The Classical Period in World History 1000 BCE-600 CE Summary. Classical civilizations, building upon the achievements of earlier rive-valley civilizations, took shape in Asia, North Africa, and southern Europe, between 1000 and 5OO B.C.E. They endured until the 5th century C.E. Dramatic innovations occurred, especially the formation of political empires and new philosophical and religious thinking. Many other regions, either not connected or only later in contact with classical centers, also produced important developments. In the Americas new civilizations took form; other areas developed more advanced agricultural techniques. After 1000 B.C.E. the world was divided into three main parts; one where the roots of civilization were well established; another where complex societies were first forming; and a third where forms of organization were built around nomadic economies.
The Boundaries of Classical Civilizations. Classic civilizations developed larger geographic range, forming more complex political institutions, commercial networks, and cultures than their ancestors. New civilization centers emerged in India, China, the Middle East, and the eastern Mediterranean. Both nomadic groups and previously uninfluenced agricultural peoples in Asia, Europe, and Africa began to learn what civilization involved. The classical period ended between the 3d and 6th centuries C.E. Internal decay and invasions from Central Asia destroyed great states from China to Rome. The reworking of surviving civilization patterns triggered another new period in world history after 500 C.E.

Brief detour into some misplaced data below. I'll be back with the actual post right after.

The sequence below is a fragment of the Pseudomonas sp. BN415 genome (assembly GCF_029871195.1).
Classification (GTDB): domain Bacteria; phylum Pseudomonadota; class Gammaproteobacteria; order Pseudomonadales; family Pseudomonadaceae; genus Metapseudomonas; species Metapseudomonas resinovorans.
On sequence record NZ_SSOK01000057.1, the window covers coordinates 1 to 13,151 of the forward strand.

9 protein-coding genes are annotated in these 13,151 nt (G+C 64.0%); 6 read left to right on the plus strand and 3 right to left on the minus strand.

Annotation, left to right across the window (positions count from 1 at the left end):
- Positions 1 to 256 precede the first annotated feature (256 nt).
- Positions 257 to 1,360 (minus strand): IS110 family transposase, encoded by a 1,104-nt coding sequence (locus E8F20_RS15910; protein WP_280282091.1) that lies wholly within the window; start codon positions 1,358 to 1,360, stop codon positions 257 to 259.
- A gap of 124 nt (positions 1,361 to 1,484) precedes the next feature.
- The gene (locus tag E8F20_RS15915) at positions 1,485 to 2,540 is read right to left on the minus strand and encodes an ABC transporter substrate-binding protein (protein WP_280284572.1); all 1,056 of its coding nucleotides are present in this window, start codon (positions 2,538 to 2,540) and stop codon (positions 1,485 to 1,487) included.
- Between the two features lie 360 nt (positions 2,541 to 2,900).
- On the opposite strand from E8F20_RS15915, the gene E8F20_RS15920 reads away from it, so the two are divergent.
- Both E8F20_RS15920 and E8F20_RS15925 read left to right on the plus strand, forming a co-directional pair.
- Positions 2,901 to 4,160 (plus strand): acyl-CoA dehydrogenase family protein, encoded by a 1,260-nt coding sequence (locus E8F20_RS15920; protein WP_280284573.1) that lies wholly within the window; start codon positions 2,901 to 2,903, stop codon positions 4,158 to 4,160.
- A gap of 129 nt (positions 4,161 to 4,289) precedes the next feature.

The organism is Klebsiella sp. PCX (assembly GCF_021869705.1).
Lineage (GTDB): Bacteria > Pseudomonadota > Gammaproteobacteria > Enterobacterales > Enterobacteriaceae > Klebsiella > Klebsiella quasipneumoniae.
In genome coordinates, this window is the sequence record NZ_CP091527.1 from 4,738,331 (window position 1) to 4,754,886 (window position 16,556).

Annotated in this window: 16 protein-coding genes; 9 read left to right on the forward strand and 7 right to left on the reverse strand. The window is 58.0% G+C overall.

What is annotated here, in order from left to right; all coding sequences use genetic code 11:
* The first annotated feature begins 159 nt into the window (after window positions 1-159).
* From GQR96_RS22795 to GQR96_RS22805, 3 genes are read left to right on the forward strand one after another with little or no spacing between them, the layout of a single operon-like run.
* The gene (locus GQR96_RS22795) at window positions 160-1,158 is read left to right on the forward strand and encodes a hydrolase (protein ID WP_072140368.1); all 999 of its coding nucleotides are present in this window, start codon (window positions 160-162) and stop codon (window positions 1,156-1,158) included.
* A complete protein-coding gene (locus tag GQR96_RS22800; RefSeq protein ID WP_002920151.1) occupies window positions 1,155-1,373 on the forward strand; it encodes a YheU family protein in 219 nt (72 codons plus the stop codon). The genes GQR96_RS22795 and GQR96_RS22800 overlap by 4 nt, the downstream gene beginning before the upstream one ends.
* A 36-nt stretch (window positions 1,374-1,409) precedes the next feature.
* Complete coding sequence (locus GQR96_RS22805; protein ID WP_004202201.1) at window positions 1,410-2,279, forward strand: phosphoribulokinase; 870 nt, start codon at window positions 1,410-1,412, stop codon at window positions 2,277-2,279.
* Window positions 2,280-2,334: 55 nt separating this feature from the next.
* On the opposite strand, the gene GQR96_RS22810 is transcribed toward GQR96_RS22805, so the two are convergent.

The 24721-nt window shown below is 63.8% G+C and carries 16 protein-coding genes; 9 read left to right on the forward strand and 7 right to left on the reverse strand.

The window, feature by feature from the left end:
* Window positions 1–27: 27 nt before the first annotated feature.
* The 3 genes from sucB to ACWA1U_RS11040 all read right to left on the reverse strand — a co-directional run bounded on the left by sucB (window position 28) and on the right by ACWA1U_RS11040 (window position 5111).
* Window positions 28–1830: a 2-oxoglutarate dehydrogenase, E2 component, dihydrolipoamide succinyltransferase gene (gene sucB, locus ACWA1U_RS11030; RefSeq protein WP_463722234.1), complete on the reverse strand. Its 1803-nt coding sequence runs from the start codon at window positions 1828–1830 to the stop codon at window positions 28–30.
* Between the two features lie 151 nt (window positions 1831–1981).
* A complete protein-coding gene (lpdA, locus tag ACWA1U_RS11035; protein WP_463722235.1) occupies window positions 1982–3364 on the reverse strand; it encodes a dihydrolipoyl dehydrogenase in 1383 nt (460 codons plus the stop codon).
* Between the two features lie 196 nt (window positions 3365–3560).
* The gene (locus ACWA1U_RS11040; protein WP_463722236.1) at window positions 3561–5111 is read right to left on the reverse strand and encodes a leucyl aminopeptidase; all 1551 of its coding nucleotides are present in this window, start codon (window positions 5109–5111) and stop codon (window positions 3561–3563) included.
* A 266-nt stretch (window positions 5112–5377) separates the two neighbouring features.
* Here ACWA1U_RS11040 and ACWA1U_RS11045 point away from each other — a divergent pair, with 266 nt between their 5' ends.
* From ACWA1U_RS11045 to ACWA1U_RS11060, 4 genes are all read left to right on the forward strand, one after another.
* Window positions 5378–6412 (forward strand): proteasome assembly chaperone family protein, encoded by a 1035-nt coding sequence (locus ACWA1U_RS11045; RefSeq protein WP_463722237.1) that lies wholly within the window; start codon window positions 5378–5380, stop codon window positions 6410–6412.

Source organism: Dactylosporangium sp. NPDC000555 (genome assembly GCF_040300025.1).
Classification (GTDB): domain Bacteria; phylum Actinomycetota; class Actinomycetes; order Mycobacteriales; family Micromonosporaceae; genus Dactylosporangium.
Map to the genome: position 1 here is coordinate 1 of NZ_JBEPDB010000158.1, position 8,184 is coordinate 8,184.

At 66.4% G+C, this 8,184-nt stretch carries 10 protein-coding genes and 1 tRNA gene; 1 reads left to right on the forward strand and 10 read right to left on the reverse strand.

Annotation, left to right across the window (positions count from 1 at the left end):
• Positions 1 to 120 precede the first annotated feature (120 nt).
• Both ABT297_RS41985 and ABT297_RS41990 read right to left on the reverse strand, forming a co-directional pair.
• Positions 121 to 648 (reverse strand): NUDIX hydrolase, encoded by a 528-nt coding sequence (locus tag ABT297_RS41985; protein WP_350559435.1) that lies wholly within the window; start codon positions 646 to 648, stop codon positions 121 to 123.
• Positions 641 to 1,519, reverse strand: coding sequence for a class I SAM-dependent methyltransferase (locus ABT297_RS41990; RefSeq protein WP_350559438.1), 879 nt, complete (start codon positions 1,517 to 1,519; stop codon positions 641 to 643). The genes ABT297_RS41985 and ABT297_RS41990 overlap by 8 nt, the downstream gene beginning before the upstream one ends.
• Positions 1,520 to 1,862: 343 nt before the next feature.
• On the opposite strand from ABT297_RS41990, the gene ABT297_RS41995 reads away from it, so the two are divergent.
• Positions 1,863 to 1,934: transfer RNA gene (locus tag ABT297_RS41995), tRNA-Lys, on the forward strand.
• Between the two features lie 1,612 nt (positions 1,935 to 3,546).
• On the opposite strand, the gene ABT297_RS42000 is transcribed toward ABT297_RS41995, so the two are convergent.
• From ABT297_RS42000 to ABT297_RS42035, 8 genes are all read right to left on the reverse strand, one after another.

Regional Integration in the Classical Period. Each classical civilization was distinctive, but each had to integrate politically large territories, extend common culture, and expand commerce. The Mediterranean, under the Greeks and Romans, became a single economic region allowing local areas to profit through specialization. In China and India similar regions appeared. Cultural integration through philosophy and religion emerged in the three classical centers, and in Persia. Enduring styles in art and architecture appeared. The new civilizations' geographical scope allowed important contacts resulting in cultural borrowing and diffusion. During this era the great monuments of thought, politics, and art that developed provided the foundations for most later civilizations.